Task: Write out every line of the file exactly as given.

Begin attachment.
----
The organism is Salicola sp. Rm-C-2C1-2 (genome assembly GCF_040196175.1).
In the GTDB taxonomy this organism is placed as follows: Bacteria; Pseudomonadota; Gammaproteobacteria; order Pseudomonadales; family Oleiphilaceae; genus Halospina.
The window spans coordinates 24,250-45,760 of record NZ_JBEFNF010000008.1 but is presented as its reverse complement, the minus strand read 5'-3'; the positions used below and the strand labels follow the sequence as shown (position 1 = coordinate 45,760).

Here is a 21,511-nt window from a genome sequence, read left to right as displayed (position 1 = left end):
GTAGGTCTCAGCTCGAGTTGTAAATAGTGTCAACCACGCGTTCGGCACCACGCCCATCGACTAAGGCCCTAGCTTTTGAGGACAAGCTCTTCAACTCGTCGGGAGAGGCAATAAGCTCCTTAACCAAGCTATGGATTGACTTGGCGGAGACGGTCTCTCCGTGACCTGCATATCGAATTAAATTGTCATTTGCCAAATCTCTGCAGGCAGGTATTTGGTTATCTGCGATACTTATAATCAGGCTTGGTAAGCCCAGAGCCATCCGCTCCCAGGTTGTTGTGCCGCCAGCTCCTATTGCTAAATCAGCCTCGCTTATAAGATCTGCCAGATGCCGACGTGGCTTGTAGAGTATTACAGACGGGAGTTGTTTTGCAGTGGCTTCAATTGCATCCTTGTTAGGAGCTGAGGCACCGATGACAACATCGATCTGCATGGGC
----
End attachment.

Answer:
The organism is Salicola sp. Rm-C-2C1-2 (genome assembly GCF_040196175.1).
In the GTDB taxonomy this organism is placed as follows: Bacteria; Pseudomonadota; Gammaproteobacteria; order Pseudomonadales; family Oleiphilaceae; genus Halospina.
The window spans coordinates 24,250-45,760 of record NZ_JBEFNF010000008.1 but is presented as its reverse complement, the minus strand read 5'-3'; the positions used below and the strand labels follow the sequence as shown (position 1 = coordinate 45,760).

Here is a 21,511-nt window from a genome sequence, read left to right as displayed (position 1 = left end):
GTAGGTCTCAGCTCGAGTTGTAAATAGTGTCAACCACGCGTTCGGCACCACGCCCATCGACTAAGGCCCTAGCTTTTGAGGACAAGCTCTTCAACTCGTCGGGAGAGGCAATAAGCTCCTTAACCAAGCTATGGATTGACTTGGCGGAGACGGTCTCTCCGTGACCTGCATATCGAATTAAATTGTCATTTGCCAAATCTCTGCAGGCAGGTATTTGGTTATCTGCGATACTTATAATCAGGCTTGGTAAGCCCAGAGCCATCCGCTCCCAGGTTGTTGTGCCGCCAGCTCCTATTGCTAAATCAGCCTCGCTTATAAGATCTGCCAGATGCCGACGTGGCTTGTAGAGTATTACAGACGGGAGTTGTTTTGCAGTGGCTTCAATTGCATCCTTGTTAGGAGCTGAGGCACCGATGACAACATCGATCTGCATGGGC